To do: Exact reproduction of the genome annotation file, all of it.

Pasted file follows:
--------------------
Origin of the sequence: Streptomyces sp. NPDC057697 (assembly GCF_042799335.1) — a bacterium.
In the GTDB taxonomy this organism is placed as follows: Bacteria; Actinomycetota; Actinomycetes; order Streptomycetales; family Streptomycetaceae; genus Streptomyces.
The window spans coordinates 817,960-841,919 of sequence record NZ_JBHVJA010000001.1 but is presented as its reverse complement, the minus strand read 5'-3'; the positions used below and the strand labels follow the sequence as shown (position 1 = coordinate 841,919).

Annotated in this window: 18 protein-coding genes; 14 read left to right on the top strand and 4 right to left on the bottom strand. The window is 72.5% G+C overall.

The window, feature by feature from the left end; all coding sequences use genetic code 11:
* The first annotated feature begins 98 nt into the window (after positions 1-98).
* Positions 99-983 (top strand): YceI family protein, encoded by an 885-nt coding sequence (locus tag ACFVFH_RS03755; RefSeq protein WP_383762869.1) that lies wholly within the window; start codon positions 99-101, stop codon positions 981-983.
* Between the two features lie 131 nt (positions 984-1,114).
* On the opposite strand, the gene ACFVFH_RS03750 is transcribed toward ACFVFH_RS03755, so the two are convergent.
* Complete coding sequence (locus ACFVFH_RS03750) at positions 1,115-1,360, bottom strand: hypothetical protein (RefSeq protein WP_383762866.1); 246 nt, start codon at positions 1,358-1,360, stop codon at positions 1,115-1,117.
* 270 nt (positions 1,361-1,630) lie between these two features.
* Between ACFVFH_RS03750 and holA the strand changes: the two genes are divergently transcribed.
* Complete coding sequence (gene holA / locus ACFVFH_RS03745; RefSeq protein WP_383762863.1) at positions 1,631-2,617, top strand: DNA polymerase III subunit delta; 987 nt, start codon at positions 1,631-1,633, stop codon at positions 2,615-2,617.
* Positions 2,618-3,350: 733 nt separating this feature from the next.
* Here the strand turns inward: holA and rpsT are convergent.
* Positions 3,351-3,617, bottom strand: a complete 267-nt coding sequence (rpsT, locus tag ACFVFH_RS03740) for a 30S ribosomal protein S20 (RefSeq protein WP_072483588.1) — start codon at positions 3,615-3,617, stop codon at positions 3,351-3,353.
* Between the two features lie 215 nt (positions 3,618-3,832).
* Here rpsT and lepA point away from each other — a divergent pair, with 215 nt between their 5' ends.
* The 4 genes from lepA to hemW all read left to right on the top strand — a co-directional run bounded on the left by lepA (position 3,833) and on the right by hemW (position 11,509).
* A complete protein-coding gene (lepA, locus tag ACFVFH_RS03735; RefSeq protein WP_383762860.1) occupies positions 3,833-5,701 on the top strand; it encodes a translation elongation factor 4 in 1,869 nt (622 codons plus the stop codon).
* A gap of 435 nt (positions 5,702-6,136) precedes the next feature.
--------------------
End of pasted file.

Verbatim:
Origin of the sequence: Streptomyces sp. NPDC057697 (assembly GCF_042799335.1) — a bacterium.
In the GTDB taxonomy this organism is placed as follows: Bacteria; Actinomycetota; Actinomycetes; order Streptomycetales; family Streptomycetaceae; genus Streptomyces.
The window spans coordinates 817,960-841,919 of sequence record NZ_JBHVJA010000001.1 but is presented as its reverse complement, the minus strand read 5'-3'; the positions used below and the strand labels follow the sequence as shown (position 1 = coordinate 841,919).

Annotated in this window: 18 protein-coding genes; 14 read left to right on the top strand and 4 right to left on the bottom strand. The window is 72.5% G+C overall.

The window, feature by feature from the left end; all coding sequences use genetic code 11:
* The first annotated feature begins 98 nt into the window (after positions 1-98).
* Positions 99-983 (top strand): YceI family protein, encoded by an 885-nt coding sequence (locus tag ACFVFH_RS03755; RefSeq protein WP_383762869.1) that lies wholly within the window; start codon positions 99-101, stop codon positions 981-983.
* Between the two features lie 131 nt (positions 984-1,114).
* On the opposite strand, the gene ACFVFH_RS03750 is transcribed toward ACFVFH_RS03755, so the two are convergent.
* Complete coding sequence (locus ACFVFH_RS03750) at positions 1,115-1,360, bottom strand: hypothetical protein (RefSeq protein WP_383762866.1); 246 nt, start codon at positions 1,358-1,360, stop codon at positions 1,115-1,117.
* 270 nt (positions 1,361-1,630) lie between these two features.
* Between ACFVFH_RS03750 and holA the strand changes: the two genes are divergently transcribed.
* Complete coding sequence (gene holA / locus ACFVFH_RS03745; RefSeq protein WP_383762863.1) at positions 1,631-2,617, top strand: DNA polymerase III subunit delta; 987 nt, start codon at positions 1,631-1,633, stop codon at positions 2,615-2,617.
* Positions 2,618-3,350: 733 nt separating this feature from the next.
* Here the strand turns inward: holA and rpsT are convergent.
* Positions 3,351-3,617, bottom strand: a complete 267-nt coding sequence (rpsT, locus tag ACFVFH_RS03740) for a 30S ribosomal protein S20 (RefSeq protein WP_072483588.1) — start codon at positions 3,615-3,617, stop codon at positions 3,351-3,353.
* Between the two features lie 215 nt (positions 3,618-3,832).
* Here rpsT and lepA point away from each other — a divergent pair, with 215 nt between their 5' ends.
* The 4 genes from lepA to hemW all read left to right on the top strand — a co-directional run bounded on the left by lepA (position 3,833) and on the right by hemW (position 11,509).
* A complete protein-coding gene (lepA, locus tag ACFVFH_RS03735; RefSeq protein WP_383762860.1) occupies positions 3,833-5,701 on the top strand; it encodes a translation elongation factor 4 in 1,869 nt (622 codons plus the stop codon).
* A gap of 435 nt (positions 5,702-6,136) precedes the next feature.